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The Pamphlet Collection of Sir Robert Stout: Volume 45



This important town is situated 100 miles from Christchurch, and 130 miles from Dunedin. The population is about the same as that of Oamaru, and the surrounding country is one of the richest districts in the Middle Island. In an architectural sense Timaru in not a handsome town, many of the principal buildings being constructed of heavy-looking bluestone. Still the charming situation of the town and the page 37 beauty of its surroundings make up for its architectural shortcomings. The port of Timaru has long had the name of being a very dangerous roadstead for vessels; but in the course of a few years, when the breakwater now in course of construction is completed, this prosperous place cannot fail to become one of the leading maritime towns in the Colony. The hotel accommodation at Timaru is all that can be desired. The tourist can pass a day or two here with advantage. There are three dailies and one weekly journal published here. There are two trains a day to the City of the Plains, as Christchurch is popularly called. The run through occupies about six hours. The thriving townships of Temuka and Ashburton are passed on the route, and the scenery as the train approaches the city is extremely pleasing. This portion of the Provincial District of Canterbury is for the most part flat and level. After leaving behind the romantic hills of Otago, the tourist will doubtless consider the scenery tame and uninteresting. But as his eye rests on the broad fertile plains, dotted with green groves and pleasant looking clumps of timber, which surround numbers of warm and snug-looking homesteads, he cannot fail to be impressed with the loveliness of the country. The effect in late spring and early summer, when the long lines of gorse hedges are ablaze with their golden blossoms, and the numerous orchards are dressed in brightest verdure of richest green fringed with pink and silver, is really charming.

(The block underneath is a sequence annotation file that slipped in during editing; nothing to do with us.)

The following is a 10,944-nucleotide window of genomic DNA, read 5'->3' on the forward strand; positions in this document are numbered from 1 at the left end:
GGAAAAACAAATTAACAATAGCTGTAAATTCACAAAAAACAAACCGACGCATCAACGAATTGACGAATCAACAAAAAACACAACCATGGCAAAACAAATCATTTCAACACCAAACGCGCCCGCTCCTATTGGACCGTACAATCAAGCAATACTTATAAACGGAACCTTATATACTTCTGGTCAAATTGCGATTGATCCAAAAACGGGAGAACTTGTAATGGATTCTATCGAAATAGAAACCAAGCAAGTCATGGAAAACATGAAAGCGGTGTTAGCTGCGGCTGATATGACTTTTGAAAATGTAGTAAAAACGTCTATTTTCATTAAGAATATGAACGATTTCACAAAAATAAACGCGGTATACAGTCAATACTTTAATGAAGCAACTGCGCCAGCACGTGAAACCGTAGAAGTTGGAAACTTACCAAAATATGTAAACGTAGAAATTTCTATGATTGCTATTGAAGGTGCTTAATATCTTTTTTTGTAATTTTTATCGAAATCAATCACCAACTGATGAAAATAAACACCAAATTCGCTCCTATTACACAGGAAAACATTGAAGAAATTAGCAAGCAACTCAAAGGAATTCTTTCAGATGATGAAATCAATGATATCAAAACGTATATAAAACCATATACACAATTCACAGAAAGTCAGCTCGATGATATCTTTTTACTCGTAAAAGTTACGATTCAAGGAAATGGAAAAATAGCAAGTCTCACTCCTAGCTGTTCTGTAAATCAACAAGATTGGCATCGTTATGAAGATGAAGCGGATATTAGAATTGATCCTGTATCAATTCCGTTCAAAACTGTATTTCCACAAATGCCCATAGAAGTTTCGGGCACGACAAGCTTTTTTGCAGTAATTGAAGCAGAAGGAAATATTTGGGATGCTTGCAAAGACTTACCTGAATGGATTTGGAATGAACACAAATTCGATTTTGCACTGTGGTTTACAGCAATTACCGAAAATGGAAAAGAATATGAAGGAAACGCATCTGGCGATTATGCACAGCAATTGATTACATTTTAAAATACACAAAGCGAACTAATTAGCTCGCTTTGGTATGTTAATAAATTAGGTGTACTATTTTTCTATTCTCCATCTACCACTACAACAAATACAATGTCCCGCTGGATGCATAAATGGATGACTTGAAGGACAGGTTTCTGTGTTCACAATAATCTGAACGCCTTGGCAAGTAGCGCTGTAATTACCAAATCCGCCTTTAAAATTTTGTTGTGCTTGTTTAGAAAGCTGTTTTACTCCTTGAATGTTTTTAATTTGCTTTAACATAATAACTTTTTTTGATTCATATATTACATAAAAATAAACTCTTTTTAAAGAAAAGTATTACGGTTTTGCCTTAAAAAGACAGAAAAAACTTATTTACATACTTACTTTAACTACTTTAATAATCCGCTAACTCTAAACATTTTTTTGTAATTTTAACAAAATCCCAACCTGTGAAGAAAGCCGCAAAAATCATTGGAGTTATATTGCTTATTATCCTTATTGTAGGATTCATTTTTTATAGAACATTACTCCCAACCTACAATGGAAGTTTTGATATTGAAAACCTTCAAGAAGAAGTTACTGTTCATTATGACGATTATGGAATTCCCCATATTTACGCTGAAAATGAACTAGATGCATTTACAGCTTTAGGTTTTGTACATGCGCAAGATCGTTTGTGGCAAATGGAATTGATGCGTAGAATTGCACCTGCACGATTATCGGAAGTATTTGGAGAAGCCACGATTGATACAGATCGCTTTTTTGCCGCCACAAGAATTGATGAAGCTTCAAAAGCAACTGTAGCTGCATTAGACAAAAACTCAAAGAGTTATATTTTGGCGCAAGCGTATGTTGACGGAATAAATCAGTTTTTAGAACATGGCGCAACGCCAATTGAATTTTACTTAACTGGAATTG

When the tourist arrives at the railway terminus he will be struck with the fine brick-built station, workshops, and offices, which are erected here. The station is situated about half a mile from the Chief Post Office, and a number of hansom cabs and 'busses are always in waiting to convey passengers to the centre or any other portion of the city.